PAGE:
6. unni

    Feedback on Beta

    I tried the following steps: 1. Images 1 and 2 - top portion of scene low and mid exposure. 2. Images 3 and 4 - bottom portion of scene, low and mid exposure, 30% overlap with images 1 and 2. 3. Open as stack 1&2, align perspective only, ungroup stack and store in tif format as individual images. 4. Do the same 3rd step with images 3 and 4. 5. Now make pano using image 1 and 3 to get a low exposure image and save as A in tif. 6. Make pano using image 2 and 4 to get mid exposure image and save as B in tif. 7. Open image A and B as a stack, align using option scale,rotate,translate, then ungroup. 8. On checking the alignment by turning one layer ON and OFF at 600X or so does not show any misalignment. This shows that it is possible to make a final pano out of different sets of exposure bracketed images. If the images are shot with nodal correction brackets/tripod, step 7 may require only perspective option in the stack alignment. Below is a final image exposure blended manually using luminosity masks, intermediate LAB mode usage, USM, clarity . One mid and one high exposure was used as input and aligned as stack, ungrouped, saved as two tif images, then opened the tif images as layers. Regular processing done on layers after this stage.(There is no pano step in the below image). Image taken with D7000, handheld, 70mm , f7.1, 1/2500, iso 320, Nikon 70-300 VRii lens. @Chris B : My system is a normal core I3-4150 CPU, 3.5GHz, 16GB ram, 64bit Win 7, Gigabyte motherboard, home assembled.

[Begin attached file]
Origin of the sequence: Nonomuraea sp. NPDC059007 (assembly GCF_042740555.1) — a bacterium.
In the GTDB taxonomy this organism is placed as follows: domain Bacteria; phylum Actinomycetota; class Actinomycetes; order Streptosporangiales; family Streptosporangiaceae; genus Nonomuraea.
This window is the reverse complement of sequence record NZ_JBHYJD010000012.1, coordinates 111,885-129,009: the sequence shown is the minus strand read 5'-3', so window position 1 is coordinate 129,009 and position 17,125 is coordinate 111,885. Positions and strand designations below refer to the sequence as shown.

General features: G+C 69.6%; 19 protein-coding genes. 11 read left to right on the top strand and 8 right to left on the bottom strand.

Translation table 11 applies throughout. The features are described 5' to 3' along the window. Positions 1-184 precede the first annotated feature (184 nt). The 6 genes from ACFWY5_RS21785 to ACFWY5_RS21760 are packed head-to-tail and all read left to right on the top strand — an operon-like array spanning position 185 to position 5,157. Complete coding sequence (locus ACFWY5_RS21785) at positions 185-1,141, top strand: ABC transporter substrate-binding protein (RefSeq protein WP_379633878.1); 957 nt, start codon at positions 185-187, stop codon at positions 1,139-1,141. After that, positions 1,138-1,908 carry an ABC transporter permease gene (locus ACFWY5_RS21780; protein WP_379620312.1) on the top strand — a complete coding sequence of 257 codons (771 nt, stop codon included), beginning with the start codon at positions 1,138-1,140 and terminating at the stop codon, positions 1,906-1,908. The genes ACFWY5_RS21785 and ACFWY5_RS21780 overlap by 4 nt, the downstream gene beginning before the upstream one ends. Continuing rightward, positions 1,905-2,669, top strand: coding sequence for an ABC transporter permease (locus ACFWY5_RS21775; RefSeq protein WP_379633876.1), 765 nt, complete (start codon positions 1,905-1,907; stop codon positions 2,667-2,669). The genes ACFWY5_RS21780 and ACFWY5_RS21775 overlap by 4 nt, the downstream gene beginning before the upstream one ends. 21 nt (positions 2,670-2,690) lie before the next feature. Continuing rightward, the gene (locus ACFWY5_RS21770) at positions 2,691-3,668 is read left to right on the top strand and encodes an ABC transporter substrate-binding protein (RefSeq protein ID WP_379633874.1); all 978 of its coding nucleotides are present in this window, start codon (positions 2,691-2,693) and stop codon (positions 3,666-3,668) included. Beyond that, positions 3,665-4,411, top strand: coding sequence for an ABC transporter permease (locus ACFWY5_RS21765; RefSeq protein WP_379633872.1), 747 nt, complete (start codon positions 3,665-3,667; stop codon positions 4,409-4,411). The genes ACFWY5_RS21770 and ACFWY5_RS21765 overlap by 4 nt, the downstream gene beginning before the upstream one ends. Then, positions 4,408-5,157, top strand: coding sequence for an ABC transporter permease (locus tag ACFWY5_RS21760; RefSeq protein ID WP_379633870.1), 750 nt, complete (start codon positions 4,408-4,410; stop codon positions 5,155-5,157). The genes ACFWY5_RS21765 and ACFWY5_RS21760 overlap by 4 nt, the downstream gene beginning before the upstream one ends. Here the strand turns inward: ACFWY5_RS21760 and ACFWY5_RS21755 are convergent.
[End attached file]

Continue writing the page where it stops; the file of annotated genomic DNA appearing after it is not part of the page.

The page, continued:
7. unni

    Feedback on Beta

    I do panos, stacking and ungrouping for subsequent manual blending, focus stacking of more than some 200 images but have not come across such a difficult situation as reported in above threads. I use hugin also for panos,it's good but found AP doing a better and faster job though hugin has more options and alignment related features being specifically for panos work. Editing features are minimal in hugin. Ishall try to do some trials to simulate reported issues and report if problems are noted.
  8. CS6 Two gradient layers, black left and white right. Top layer set to difference blend mode. Compared to AP, this gives symmetrical response and good adjustment range for the tonal width slider.